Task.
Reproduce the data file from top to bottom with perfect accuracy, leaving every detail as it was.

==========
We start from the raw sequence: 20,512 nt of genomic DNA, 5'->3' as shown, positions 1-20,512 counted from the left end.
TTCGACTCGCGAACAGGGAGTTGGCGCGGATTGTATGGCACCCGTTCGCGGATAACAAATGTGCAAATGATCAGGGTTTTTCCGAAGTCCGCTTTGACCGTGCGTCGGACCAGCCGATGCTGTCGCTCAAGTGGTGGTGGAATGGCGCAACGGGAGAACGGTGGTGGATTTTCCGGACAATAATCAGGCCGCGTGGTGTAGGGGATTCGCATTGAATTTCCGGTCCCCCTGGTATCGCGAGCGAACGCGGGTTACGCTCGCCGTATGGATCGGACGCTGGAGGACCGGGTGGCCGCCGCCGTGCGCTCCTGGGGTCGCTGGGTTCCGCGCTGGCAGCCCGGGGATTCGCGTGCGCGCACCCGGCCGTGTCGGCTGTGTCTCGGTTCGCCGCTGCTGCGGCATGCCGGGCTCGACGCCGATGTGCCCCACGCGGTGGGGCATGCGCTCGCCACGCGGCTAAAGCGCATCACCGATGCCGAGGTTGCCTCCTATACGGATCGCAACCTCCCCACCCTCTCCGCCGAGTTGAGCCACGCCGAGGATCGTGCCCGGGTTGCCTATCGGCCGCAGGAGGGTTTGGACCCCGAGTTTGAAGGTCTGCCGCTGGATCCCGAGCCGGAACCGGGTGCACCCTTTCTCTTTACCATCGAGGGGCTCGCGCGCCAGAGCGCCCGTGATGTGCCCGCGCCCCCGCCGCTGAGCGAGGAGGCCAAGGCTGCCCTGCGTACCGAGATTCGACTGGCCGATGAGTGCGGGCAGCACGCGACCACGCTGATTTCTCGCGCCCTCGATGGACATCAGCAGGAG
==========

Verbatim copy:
We start from the raw sequence: 20,512 nt of genomic DNA, 5'->3' as shown, positions 1-20,512 counted from the left end.
TTCGACTCGCGAACAGGGAGTTGGCGCGGATTGTATGGCACCCGTTCGCGGATAACAAATGTGCAAATGATCAGGGTTTTTCCGAAGTCCGCTTTGACCGTGCGTCGGACCAGCCGATGCTGTCGCTCAAGTGGTGGTGGAATGGCGCAACGGGAGAACGGTGGTGGATTTTCCGGACAATAATCAGGCCGCGTGGTGTAGGGGATTCGCATTGAATTTCCGGTCCCCCTGGTATCGCGAGCGAACGCGGGTTACGCTCGCCGTATGGATCGGACGCTGGAGGACCGGGTGGCCGCCGCCGTGCGCTCCTGGGGTCGCTGGGTTCCGCGCTGGCAGCCCGGGGATTCGCGTGCGCGCACCCGGCCGTGTCGGCTGTGTCTCGGTTCGCCGCTGCTGCGGCATGCCGGGCTCGACGCCGATGTGCCCCACGCGGTGGGGCATGCGCTCGCCACGCGGCTAAAGCGCATCACCGATGCCGAGGTTGCCTCCTATACGGATCGCAACCTCCCCACCCTCTCCGCCGAGTTGAGCCACGCCGAGGATCGTGCCCGGGTTGCCTATCGGCCGCAGGAGGGTTTGGACCCCGAGTTTGAAGGTCTGCCGCTGGATCCCGAGCCGGAACCGGGTGCACCCTTTCTCTTTACCATCGAGGGGCTCGCGCGCCAGAGCGCCCGTGATGTGCCCGCGCCCCCGCCGCTGAGCGAGGAGGCCAAGGCTGCCCTGCGTACCGAGATTCGACTGGCCGATGAGTGCGGGCAGCACGCGACCACGCTGATTTCTCGCGCCCTCGATGGACATCAGCAGGAG